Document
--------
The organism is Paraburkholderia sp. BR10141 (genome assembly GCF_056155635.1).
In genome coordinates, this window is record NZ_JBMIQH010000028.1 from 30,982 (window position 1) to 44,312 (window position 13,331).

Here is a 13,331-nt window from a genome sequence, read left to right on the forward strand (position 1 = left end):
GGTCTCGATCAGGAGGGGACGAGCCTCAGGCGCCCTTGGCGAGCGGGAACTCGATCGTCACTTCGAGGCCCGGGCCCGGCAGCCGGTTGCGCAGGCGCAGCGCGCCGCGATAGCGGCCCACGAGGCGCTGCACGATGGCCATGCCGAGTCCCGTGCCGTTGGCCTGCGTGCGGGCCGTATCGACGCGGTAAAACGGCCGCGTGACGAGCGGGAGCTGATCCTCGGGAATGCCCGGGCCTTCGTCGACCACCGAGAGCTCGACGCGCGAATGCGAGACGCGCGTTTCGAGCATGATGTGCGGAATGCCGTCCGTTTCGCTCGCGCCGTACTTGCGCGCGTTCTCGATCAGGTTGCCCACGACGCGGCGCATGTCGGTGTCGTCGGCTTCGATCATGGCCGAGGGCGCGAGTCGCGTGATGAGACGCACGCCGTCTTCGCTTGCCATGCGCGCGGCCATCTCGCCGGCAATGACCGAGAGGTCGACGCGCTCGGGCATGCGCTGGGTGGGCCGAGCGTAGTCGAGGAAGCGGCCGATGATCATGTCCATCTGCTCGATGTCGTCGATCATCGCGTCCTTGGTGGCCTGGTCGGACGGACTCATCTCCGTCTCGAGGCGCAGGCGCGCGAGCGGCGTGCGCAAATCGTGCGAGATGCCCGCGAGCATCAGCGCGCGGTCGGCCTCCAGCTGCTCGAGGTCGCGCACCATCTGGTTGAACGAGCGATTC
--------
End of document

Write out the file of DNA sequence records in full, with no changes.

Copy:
The organism is Paraburkholderia sp. BR10141 (genome assembly GCF_056155635.1).
In genome coordinates, this window is record NZ_JBMIQH010000028.1 from 30,982 (window position 1) to 44,312 (window position 13,331).

Here is a 13,331-nt window from a genome sequence, read left to right on the forward strand (position 1 = left end):
GGTCTCGATCAGGAGGGGACGAGCCTCAGGCGCCCTTGGCGAGCGGGAACTCGATCGTCACTTCGAGGCCCGGGCCCGGCAGCCGGTTGCGCAGGCGCAGCGCGCCGCGATAGCGGCCCACGAGGCGCTGCACGATGGCCATGCCGAGTCCCGTGCCGTTGGCCTGCGTGCGGGCCGTATCGACGCGGTAAAACGGCCGCGTGACGAGCGGGAGCTGATCCTCGGGAATGCCCGGGCCTTCGTCGACCACCGAGAGCTCGACGCGCGAATGCGAGACGCGCGTTTCGAGCATGATGTGCGGAATGCCGTCCGTTTCGCTCGCGCCGTACTTGCGCGCGTTCTCGATCAGGTTGCCCACGACGCGGCGCATGTCGGTGTCGTCGGCTTCGATCATGGCCGAGGGCGCGAGTCGCGTGATGAGACGCACGCCGTCTTCGCTTGCCATGCGCGCGGCCATCTCGCCGGCAATGACCGAGAGGTCGACGCGCTCGGGCATGCGCTGGGTGGGCCGAGCGTAGTCGAGGAAGCGGCCGATGATCATGTCCATCTGCTCGATGTCGTCGATCATCGCGTCCTTGGTGGCCTGGTCGGACGGACTCATCTCCGTCTCGAGGCGCAGGCGCGCGAGCGGCGTGCGCAAATCGTGCGAGATGCCCGCGAGCATCAGCGCGCGGTCGGCCTCCAGCTGCTCGAGGTCGCGCACCATCTGGTTGAACGAGCGATTC